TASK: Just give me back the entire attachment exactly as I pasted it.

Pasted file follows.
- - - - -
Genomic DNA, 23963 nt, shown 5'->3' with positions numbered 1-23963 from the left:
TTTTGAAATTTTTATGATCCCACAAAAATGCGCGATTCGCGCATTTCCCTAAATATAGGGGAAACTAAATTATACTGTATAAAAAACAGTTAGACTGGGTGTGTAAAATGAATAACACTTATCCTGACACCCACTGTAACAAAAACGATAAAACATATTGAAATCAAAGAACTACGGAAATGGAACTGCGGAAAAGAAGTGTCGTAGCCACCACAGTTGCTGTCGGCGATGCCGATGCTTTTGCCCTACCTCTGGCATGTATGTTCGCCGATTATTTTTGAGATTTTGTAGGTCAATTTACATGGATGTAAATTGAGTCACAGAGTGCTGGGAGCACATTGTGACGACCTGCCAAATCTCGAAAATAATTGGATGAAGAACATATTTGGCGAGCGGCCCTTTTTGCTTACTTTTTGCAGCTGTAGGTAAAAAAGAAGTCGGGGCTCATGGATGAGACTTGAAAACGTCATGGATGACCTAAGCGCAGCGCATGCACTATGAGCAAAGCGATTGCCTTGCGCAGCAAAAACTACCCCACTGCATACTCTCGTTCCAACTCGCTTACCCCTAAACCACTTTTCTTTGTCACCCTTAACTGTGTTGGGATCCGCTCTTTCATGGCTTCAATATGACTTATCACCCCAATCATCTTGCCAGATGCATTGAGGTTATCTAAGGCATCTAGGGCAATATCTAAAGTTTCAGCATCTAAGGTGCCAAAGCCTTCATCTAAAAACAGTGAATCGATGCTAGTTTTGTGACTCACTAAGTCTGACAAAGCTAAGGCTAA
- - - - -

Genomic DNA, 23963 nt, shown 5'->3' with positions numbered 1-23963 from the left:
TTTTGAAATTTTTATGATCCCACAAAAATGCGCGATTCGCGCATTTCCCTAAATATAGGGGAAACTAAATTATACTGTATAAAAAACAGTTAGACTGGGTGTGTAAAATGAATAACACTTATCCTGACACCCACTGTAACAAAAACGATAAAACATATTGAAATCAAAGAACTACGGAAATGGAACTGCGGAAAAGAAGTGTCGTAGCCACCACAGTTGCTGTCGGCGATGCCGATGCTTTTGCCCTACCTCTGGCATGTATGTTCGCCGATTATTTTTGAGATTTTGTAGGTCAATTTACATGGATGTAAATTGAGTCACAGAGTGCTGGGAGCACATTGTGACGACCTGCCAAATCTCGAAAATAATTGGATGAAGAACATATTTGGCGAGCGGCCCTTTTTGCTTACTTTTTGCAGCTGTAGGTAAAAAAGAAGTCGGGGCTCATGGATGAGACTTGAAAACGTCATGGATGACCTAAGCGCAGCGCATGCACTATGAGCAAAGCGATTGCCTTGCGCAGCAAAAACTACCCCACTGCATACTCTCGTTCCAACTCGCTTACCCCTAAACCACTTTTCTTTGTCACCCTTAACTGTGTTGGGATCCGCTCTTTCATGGCTTCAATATGACTTATCACCCCAATCATCTTGCCAGATGCATTGAGGTTATCTAAGGCATCTAGGGCAATATCTAAAGTTTCAGCATCTAAGGTGCCAAAGCCTTCATCTAAAAACAGTGAATCGATGCTAGTTTTGTGACTCACTAAGTCTGACAAAGCTAAGGCTAA